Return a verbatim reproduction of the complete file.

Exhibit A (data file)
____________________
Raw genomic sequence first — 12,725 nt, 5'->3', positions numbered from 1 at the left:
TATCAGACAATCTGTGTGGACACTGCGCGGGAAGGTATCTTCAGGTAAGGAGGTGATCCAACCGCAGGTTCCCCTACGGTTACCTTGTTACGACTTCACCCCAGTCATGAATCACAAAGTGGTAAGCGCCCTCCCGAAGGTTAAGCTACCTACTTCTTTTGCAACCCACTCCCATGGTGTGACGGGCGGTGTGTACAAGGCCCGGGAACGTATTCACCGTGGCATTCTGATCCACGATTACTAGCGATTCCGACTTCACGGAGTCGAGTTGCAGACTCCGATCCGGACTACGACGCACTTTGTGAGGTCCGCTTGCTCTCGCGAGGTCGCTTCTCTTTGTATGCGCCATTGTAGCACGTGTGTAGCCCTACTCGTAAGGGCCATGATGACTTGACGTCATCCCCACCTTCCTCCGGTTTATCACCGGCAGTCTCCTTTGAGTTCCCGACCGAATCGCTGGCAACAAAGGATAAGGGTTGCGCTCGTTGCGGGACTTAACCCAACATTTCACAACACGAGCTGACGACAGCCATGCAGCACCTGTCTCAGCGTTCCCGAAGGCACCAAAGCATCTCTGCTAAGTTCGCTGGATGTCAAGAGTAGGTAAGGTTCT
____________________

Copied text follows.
Raw genomic sequence first — 12,725 nt, 5'->3', positions numbered from 1 at the left:
TATCAGACAATCTGTGTGGACACTGCGCGGGAAGGTATCTTCAGGTAAGGAGGTGATCCAACCGCAGGTTCCCCTACGGTTACCTTGTTACGACTTCACCCCAGTCATGAATCACAAAGTGGTAAGCGCCCTCCCGAAGGTTAAGCTACCTACTTCTTTTGCAACCCACTCCCATGGTGTGACGGGCGGTGTGTACAAGGCCCGGGAACGTATTCACCGTGGCATTCTGATCCACGATTACTAGCGATTCCGACTTCACGGAGTCGAGTTGCAGACTCCGATCCGGACTACGACGCACTTTGTGAGGTCCGCTTGCTCTCGCGAGGTCGCTTCTCTTTGTATGCGCCATTGTAGCACGTGTGTAGCCCTACTCGTAAGGGCCATGATGACTTGACGTCATCCCCACCTTCCTCCGGTTTATCACCGGCAGTCTCCTTTGAGTTCCCGACCGAATCGCTGGCAACAAAGGATAAGGGTTGCGCTCGTTGCGGGACTTAACCCAACATTTCACAACACGAGCTGACGACAGCCATGCAGCACCTGTCTCAGCGTTCCCGAAGGCACCAAAGCATCTCTGCTAAGTTCGCTGGATGTCAAGAGTAGGTAAGGTTCT